Their diverse calls include whistles, squawks and croaks which they use to communicate with each other.

Finfoots feed mainly on fish but also consume insects such as water beetles and dragonflies near the surface of waterbodies.

They nest around rivers or lakes where there is plenty of cover from predators such as eagles or hawks.

During breeding season males can become quite territorial defending their territories against intruders by chasing them off aggressively using loud noises or even physical contact if necessary.Scientific classification:

FamilyHeliornithidae GR Gray, 1840

30. Seedsnipe


Seedsnipes are small wading birds from South America, mainly found in Andean and Patagonian regions. They form two genera – Attagis and Thinocorus – each containing two species.

Seedsnipes live in flocks and have adapted to a herbivorous diet. Although their exact relationship with other families of the Charadriiformes order is unknown, it has been suggested that they may be related to plovers or sandpipers.

These tiny birds feed on vegetation such as grass seeds, buds, shoots and leaves which they find among rocks or sparsely vegetated areas at high altitudes. Their brown-and-white plumage blend perfectly into their environment making them difficult to spot while feeding.Scientific classification:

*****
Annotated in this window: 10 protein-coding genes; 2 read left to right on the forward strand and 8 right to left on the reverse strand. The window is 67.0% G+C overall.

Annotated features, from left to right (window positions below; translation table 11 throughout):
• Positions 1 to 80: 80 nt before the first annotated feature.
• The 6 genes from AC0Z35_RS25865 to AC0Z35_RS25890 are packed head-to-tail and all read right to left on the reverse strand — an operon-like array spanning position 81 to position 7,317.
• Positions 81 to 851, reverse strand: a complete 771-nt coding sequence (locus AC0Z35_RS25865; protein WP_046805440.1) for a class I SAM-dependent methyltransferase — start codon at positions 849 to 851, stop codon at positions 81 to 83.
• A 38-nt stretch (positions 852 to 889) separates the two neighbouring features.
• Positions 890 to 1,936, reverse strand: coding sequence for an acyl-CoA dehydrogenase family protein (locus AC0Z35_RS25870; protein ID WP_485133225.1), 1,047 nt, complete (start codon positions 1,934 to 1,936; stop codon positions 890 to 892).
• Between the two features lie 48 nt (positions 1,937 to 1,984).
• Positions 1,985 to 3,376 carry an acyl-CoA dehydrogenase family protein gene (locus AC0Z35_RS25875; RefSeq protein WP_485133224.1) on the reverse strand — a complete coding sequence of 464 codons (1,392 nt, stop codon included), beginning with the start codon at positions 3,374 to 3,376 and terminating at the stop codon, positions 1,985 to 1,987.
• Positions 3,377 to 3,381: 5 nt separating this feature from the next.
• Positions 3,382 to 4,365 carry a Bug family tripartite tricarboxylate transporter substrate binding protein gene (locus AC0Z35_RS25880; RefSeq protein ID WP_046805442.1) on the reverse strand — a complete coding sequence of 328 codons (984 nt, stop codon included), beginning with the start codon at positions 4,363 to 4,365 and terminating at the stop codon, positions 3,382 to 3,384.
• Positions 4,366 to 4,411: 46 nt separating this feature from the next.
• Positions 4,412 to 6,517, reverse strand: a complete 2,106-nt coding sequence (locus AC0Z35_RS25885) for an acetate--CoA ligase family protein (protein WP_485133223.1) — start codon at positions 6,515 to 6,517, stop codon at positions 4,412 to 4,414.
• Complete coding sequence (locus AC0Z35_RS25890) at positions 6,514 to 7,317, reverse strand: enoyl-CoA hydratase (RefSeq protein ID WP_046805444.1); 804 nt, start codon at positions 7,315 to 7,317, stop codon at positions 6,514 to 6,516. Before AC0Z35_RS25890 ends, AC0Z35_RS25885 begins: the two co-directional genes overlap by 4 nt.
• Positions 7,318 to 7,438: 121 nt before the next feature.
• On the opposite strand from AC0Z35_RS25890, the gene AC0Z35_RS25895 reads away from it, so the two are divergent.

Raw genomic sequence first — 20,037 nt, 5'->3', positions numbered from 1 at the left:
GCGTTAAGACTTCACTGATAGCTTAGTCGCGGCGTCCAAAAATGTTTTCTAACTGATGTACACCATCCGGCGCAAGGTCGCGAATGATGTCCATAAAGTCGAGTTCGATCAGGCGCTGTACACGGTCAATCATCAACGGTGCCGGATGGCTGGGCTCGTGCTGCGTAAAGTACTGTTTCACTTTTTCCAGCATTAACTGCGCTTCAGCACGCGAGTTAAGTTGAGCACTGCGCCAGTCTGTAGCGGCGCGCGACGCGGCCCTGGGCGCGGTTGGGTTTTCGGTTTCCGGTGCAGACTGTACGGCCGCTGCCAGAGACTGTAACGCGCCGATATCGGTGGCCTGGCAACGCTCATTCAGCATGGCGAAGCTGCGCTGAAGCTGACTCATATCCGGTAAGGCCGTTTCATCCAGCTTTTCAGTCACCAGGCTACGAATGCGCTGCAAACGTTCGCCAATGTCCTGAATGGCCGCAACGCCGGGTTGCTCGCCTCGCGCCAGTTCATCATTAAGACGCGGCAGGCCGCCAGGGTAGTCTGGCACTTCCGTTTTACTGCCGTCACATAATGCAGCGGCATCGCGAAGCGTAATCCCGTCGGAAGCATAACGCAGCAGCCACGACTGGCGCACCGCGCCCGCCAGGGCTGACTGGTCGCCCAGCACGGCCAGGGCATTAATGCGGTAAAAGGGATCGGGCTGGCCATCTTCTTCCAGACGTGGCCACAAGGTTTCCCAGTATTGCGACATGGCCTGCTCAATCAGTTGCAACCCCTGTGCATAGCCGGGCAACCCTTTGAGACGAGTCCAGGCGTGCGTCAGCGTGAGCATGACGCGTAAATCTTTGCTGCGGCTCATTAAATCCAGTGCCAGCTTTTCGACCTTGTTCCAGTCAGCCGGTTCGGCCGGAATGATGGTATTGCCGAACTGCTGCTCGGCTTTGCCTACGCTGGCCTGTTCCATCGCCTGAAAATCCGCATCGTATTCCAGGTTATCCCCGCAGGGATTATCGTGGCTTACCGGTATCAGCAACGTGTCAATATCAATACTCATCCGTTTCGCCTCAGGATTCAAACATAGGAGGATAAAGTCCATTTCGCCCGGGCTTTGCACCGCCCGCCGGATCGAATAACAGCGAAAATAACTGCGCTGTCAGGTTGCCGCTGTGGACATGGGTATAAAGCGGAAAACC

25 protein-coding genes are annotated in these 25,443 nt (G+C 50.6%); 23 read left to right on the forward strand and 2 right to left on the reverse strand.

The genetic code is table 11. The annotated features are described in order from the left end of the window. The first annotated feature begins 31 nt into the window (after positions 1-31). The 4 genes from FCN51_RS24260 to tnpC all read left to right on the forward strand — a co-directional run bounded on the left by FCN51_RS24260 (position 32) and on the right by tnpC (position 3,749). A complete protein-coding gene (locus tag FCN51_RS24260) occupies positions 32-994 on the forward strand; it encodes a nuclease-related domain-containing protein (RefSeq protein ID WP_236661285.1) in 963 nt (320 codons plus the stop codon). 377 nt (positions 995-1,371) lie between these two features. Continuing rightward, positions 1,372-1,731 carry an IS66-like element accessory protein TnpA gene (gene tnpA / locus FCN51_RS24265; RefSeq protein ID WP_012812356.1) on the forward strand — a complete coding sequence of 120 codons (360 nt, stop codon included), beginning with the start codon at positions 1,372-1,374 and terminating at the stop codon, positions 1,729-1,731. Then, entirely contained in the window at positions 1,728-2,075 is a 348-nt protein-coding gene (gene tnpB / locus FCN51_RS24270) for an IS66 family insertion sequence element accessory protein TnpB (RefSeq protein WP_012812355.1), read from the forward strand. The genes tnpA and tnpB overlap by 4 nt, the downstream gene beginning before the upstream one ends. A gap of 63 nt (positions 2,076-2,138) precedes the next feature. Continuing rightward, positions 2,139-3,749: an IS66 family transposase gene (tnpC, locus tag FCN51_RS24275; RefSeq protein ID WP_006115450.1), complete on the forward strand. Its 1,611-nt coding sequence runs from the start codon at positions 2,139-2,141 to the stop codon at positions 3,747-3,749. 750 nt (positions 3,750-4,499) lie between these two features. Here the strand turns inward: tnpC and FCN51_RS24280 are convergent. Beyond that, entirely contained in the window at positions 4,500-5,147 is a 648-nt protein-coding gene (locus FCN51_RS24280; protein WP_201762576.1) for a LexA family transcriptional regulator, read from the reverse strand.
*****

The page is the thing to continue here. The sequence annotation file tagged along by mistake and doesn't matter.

FamilyThinocoridae Gray, 1845

31. New World Quail

New World quail

New World quail are small birds found in the Americas, from Canada to Brazil. They belong to their own family, Odontophoridae, and have similar appearance and habits as Old World quail which belong to a different family.

New World Quails come in various species such as California Quail and Bobwhite Quail.

These birds have adapted well to human presence due to availability of food resources like agricultural crops.

They also live close together where they form large flocks for safety against predators like foxes or hawks.

The males usually sport colorful feathers during mating season that helps them attract female mates while providing an amazing sight for us viewers.Scientific classification:

FamilyOdontophoridae Gould, 1844

32. Psophia


Psophia is a genus of birds found in South America, and are the only members of the Psophiidae family. They have an unmistakable appearance, with their long legs and necks giving them a chicken-like stature.